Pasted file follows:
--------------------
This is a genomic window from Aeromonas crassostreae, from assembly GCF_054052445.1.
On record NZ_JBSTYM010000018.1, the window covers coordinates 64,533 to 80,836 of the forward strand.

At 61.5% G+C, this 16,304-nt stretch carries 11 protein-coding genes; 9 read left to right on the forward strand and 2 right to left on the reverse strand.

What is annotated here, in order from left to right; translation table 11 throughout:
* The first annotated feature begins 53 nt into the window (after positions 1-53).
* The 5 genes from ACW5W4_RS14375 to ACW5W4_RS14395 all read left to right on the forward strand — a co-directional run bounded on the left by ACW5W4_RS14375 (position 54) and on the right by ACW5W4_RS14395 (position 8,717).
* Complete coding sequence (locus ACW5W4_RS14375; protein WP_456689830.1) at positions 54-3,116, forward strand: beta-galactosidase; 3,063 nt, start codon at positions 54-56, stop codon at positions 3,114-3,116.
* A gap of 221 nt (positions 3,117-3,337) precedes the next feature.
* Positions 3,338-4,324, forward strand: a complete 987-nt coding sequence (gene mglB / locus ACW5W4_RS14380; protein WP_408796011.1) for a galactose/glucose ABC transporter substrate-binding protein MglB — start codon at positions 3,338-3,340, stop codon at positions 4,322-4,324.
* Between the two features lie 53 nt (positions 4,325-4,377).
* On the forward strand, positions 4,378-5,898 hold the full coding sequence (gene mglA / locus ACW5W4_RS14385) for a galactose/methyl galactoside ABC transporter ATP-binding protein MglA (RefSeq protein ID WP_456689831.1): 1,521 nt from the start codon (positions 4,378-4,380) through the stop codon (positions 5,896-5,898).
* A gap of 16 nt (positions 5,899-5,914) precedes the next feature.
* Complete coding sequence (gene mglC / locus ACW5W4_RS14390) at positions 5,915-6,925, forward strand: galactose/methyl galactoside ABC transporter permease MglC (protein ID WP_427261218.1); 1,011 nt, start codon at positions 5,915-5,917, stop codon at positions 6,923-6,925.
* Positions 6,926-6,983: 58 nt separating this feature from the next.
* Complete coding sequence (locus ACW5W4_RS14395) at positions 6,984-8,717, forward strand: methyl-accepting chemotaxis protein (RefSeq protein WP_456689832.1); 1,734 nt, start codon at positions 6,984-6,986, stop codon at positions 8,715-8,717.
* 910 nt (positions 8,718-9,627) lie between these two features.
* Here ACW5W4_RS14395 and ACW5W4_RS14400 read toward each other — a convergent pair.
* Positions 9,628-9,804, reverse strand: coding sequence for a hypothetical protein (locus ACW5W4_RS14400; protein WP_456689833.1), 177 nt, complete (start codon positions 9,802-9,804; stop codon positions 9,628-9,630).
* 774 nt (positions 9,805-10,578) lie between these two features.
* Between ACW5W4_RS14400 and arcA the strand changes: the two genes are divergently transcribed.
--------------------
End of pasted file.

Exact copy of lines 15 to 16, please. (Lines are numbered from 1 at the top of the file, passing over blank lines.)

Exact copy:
* Complete coding sequence (locus ACW5W4_RS14395) at positions 6,984-8,717, forward strand: methyl-accepting chemotaxis protein (RefSeq protein WP_456689832.1); 1,734 nt, start codon at positions 6,984-6,986, stop codon at positions 8,715-8,717.
* 910 nt (positions 8,718-9,627) lie between these two features.